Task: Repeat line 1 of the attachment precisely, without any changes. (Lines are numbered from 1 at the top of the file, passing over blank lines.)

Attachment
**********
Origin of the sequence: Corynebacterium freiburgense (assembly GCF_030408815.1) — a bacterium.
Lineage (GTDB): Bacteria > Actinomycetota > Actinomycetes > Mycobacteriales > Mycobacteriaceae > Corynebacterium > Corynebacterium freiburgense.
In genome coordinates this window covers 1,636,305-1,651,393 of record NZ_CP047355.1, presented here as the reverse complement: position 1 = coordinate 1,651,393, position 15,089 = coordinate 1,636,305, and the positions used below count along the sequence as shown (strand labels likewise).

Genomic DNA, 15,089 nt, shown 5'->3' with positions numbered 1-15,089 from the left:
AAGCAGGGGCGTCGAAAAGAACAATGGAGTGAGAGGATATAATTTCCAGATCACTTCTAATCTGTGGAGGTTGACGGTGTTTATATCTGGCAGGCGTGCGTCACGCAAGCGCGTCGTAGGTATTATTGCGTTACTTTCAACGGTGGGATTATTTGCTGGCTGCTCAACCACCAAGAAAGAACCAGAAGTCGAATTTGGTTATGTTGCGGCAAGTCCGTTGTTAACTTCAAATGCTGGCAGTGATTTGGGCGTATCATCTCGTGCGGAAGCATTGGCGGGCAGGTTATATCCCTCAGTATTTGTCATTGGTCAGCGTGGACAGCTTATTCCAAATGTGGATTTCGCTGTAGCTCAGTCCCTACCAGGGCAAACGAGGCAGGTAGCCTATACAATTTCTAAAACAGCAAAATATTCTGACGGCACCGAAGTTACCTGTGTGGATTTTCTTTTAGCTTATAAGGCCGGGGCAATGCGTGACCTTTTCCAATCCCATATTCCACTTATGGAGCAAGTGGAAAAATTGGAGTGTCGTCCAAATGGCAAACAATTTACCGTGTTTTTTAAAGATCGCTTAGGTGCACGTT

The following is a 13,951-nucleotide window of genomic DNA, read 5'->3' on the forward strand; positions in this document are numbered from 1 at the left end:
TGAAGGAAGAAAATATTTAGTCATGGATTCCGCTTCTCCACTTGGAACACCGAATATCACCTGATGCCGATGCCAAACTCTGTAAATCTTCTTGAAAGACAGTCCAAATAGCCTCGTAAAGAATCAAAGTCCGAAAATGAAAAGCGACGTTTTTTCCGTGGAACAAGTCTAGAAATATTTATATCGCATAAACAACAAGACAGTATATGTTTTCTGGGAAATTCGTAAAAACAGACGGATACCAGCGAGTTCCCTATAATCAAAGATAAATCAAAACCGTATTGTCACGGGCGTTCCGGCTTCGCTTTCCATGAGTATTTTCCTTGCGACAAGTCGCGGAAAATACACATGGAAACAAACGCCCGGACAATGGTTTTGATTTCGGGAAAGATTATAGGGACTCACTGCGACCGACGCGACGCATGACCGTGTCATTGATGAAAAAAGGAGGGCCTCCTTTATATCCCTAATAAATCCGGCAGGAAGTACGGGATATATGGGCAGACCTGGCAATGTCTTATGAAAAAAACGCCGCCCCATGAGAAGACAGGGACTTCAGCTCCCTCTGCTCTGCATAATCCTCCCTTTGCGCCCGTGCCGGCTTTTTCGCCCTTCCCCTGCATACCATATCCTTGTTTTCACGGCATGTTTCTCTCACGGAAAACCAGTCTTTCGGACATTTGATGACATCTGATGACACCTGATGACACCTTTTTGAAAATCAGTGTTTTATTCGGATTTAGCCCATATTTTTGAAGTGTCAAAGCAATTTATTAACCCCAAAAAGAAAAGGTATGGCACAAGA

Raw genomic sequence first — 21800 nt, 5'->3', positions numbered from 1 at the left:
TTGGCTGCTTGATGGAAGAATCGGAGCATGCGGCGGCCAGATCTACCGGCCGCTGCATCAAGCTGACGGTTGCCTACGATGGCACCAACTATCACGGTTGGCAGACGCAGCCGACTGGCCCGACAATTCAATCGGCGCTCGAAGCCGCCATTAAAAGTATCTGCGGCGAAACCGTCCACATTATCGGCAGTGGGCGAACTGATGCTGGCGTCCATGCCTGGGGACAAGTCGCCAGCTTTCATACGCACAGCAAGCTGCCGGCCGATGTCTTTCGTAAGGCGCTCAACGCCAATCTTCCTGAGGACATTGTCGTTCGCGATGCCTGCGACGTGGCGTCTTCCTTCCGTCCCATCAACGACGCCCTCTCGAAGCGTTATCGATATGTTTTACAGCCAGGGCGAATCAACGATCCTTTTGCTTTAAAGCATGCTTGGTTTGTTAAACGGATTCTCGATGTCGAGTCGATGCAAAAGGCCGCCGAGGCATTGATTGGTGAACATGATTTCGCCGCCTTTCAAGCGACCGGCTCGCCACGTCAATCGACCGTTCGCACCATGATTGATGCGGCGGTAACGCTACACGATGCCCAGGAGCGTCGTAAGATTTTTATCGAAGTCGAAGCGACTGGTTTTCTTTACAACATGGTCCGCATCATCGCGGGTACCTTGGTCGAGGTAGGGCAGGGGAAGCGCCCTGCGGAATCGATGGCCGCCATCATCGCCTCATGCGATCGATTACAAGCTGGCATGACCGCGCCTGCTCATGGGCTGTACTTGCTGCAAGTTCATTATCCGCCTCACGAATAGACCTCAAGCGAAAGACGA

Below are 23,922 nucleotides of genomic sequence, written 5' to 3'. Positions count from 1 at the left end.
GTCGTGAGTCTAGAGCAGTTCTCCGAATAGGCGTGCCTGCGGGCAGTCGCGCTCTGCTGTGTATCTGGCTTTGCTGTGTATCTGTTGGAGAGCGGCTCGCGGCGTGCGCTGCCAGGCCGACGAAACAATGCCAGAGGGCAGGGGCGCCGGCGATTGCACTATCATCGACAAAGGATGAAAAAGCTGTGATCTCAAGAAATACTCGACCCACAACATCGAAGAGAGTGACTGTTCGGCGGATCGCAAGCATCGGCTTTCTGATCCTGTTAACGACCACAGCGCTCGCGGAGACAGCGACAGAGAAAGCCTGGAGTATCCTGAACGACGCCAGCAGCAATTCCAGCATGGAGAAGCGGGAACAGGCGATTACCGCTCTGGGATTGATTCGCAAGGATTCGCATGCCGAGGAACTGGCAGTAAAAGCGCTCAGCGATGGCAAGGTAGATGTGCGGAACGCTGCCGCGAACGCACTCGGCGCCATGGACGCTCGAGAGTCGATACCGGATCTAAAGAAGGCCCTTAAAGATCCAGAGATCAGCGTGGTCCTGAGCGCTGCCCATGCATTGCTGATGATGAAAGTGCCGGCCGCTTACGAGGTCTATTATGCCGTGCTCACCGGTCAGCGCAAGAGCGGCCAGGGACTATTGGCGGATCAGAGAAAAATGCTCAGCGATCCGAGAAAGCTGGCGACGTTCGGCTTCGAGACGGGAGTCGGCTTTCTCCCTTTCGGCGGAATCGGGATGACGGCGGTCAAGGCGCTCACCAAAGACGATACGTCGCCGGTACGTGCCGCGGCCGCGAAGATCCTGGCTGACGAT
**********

Origin of the sequence: Corynebacterium freiburgense (assembly GCF_030408815.1) — a bacterium.